Mourners carry the body of a father killed by a drone strike in Gaza. Photograph: Getty Images
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Drone attacks go against every human rights principle in the book

There is a sense that international law has failed.

It has for centuries been lawful to kill enemy commanders, on the principle that “a man who is dead renews no war”, a thought that comforted Cromwell as he viewed the body of Charles I. The outcry in the 1970s over comical CIA plots to murder Fidel Castro by sending him exploding cigars and poison pens led Congress to ban political assassinations under Executive Order 12333: “No person employed by or acting on behalf of the United States government shall engage in, or conspire to engage in, assassination.” This comports with the Fifth Amendment to the US constitution, which protects “any person” (not just US citizens) from being “deprived of life . . . without due process of law”.

Until 9/11, the legal position was clear: in war, active combatants could kill and be killed, subject to rules governing surrender, use of banned weapons, etc. But “war law” applied only to conflicts between armed forces of opposing states, invoking the right of self-defence. Confrontations with insurgents, rioters and terrorists were governed by human rights law, which requires state use of force against serious criminals to be reasonable in the circumstances. This is more restrictive – after three IRA bombers were shot dead on Gibraltar in 1988, the European Court held that the UK had denied them the right to life because MI5 had jumped to mistaken conclusions. In the case of known members of terrorist organisations, the “reasonable force” requirement exercises a necessary and humane restraint over the trigger-happiness of “special forces” and drone targeters. This is why the US, Russia and Israel pretend they are bound only by the law of war, which allows suspects to be killed without much compunction.

The states that deploy drones argue that they are operating under war law, where human rights are less relevant. As Harold Koh, legal adviser to the US state department, puts it: “The US is in an armed conflict with al-Qaeda . . . and may use force consistent with its inherent right to self-defence . . . including by targeting persons such as high-level al-Qaeda leaders who are planning to attack us.” This bald statement prompts many questions. How can you have “an armed conflict” without an enemy state? What criteria are used for putting names on the secret death list: is it enough to be sympathetic to terrorism, married to a terrorist, or anti-American? To provide shelter or give funds to terrorist groups? What is the required degree of proof? There are no accountability mechanisms – no inquests, sometimes not even a casualty list (although the US usually announces and celebrates when it hits a “high-value target”).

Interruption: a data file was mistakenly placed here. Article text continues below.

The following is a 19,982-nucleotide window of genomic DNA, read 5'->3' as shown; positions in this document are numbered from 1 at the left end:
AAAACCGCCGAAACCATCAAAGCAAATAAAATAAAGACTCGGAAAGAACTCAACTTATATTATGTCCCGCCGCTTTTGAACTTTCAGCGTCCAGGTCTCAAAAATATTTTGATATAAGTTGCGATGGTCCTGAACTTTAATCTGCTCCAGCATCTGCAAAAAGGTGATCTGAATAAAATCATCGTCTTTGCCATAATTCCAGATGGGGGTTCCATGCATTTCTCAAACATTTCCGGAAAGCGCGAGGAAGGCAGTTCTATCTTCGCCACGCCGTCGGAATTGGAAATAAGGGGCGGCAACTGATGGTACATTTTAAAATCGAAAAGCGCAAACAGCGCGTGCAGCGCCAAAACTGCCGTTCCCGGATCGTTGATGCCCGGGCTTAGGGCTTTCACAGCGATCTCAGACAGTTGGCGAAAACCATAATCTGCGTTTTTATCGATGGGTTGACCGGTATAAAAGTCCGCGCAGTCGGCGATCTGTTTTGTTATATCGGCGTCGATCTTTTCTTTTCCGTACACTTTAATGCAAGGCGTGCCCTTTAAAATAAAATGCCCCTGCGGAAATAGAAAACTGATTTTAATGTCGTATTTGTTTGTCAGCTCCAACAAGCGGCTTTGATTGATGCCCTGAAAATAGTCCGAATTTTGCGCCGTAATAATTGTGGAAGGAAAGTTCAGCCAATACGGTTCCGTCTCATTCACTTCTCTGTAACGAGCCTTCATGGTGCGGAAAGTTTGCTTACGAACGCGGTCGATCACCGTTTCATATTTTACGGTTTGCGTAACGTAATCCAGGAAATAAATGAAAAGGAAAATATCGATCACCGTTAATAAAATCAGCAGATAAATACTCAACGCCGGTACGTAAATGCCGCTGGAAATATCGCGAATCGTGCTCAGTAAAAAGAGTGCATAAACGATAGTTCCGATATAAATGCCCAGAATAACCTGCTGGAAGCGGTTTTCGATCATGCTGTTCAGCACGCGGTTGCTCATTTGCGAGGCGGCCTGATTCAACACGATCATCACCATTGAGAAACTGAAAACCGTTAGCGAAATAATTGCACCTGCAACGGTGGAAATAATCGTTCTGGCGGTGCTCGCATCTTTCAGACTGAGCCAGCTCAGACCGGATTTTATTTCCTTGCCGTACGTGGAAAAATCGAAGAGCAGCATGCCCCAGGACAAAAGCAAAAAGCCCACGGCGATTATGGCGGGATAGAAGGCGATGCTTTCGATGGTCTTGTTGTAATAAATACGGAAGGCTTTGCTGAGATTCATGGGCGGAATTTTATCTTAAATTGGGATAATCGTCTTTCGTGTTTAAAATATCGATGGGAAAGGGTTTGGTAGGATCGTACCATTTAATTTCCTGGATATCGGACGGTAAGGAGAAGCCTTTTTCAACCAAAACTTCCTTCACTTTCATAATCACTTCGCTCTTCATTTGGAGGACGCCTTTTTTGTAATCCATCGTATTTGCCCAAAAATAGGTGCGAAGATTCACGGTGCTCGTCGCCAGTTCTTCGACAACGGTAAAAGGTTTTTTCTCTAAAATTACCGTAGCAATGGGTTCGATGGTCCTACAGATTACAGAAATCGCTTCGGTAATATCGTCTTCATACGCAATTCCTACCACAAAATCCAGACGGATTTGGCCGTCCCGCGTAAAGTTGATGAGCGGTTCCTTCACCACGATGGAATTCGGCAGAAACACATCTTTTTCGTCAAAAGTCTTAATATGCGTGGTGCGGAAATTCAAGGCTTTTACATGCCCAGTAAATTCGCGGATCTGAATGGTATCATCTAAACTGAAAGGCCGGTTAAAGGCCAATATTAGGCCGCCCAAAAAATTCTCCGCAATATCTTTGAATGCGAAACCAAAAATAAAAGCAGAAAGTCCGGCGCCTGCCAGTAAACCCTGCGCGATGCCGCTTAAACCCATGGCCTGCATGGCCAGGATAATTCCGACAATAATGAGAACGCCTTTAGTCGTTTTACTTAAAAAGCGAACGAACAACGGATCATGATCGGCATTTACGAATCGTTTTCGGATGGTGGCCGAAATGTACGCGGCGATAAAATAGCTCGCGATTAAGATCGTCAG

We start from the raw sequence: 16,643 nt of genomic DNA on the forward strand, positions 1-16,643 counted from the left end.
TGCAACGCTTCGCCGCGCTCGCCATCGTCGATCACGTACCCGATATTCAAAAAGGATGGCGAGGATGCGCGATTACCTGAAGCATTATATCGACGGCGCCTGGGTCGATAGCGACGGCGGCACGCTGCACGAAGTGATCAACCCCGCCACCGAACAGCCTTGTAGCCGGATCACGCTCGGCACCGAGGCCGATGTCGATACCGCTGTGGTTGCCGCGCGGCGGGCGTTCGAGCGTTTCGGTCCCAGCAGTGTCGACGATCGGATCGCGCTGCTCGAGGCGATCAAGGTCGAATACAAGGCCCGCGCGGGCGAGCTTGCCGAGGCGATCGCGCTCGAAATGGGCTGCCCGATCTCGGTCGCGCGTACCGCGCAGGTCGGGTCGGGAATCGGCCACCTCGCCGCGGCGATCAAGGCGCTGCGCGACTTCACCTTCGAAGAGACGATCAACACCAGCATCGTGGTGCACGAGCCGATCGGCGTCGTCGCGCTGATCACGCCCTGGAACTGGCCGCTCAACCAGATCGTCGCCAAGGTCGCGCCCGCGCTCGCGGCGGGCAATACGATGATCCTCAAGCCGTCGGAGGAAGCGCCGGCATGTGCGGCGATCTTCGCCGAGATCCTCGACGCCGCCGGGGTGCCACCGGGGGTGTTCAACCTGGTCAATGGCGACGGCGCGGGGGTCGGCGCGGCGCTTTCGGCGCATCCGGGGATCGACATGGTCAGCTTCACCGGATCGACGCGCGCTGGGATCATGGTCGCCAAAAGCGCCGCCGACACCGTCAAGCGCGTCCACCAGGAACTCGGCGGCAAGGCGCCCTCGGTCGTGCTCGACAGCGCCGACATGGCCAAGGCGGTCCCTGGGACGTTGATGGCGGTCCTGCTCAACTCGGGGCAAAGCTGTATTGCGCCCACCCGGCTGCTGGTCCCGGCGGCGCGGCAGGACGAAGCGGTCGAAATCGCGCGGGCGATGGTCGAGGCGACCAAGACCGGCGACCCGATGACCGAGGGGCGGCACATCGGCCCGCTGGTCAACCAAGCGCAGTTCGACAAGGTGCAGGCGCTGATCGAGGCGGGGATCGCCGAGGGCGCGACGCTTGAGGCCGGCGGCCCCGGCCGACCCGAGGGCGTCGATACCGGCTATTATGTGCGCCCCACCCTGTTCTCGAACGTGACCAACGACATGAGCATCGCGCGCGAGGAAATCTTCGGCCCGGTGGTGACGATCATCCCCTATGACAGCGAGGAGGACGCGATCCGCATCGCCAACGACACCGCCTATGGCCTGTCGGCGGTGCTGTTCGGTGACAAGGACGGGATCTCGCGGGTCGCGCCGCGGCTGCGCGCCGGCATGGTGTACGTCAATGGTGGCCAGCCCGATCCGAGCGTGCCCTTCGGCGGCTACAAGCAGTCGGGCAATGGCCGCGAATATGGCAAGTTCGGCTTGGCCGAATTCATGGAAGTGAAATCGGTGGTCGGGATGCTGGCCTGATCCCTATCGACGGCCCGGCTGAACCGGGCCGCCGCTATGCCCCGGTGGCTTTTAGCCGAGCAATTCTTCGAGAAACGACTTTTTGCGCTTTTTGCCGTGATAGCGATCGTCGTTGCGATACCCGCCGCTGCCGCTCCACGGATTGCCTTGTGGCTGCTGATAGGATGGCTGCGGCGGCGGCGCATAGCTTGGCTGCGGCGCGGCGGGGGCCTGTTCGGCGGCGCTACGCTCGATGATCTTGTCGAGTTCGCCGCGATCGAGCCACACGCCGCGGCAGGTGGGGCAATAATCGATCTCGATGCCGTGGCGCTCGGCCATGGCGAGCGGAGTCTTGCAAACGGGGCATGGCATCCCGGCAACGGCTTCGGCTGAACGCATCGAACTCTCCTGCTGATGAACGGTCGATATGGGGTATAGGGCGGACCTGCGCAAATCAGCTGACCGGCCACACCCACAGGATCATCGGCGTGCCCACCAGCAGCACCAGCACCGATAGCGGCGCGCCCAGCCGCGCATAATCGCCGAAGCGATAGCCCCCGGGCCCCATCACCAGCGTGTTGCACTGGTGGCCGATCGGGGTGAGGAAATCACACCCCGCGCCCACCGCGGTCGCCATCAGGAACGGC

In drone warfare, there is no fairness or due process to enable the potential victim, his relatives or any outside body to challenge the accuracy of the information on which the targeting decision has been made. The Senate foreign relations committee reported in 2009 that the Pentagon’s approved list of “prioritised targets” contained 367 names and had been expanded to include 50 Afghan drug lords suspected of donating money to the Taliban. Suppose the suspicion was unreasonable, or the donation had been at gunpoint, or of a negligible amount? What the Pentagon is doing is secretly sentencing people to death for an unproven crime.

The Israeli Supreme Court is the only tribunal to have confronted the legality of targeted kill­ing, at a time (2008) when 234 victims had been members of Hamas and a further 153 had been civilians who got in the way. The court contented itself with comments about limiting the targets to dangerous terrorists and issued Polonius-like precautionary precepts: “well-based information is needed”; “innocent civilians are not to be harmed”; “careful verification is needed before an attack is made”. In reality, innocent civilians very often are killed, and “verification” always seems careful to the minds of the targeters.

Israeli officials seem morally content to risk civilian lives: after a one-tonne bomb was dropped on Gaza City in 2002, killing many civilians in order to assassinate the Hamas military leader Salah Shehadeh, an inquiry merely noted “shortcomings” in evaluation of information. This was a case of manslaughter by gross negligence. The CIA’s anxiety to kill the al-Qaeda leader Ayman al-Zawahiri led to a drone attack in 2006 on a village in Pakistan where he was mistakenly thought to be hiding, and 18 civ­ilians were killed. There was no explanation, no accountability and no compensation for what the CIA calls a “decapitation strike”.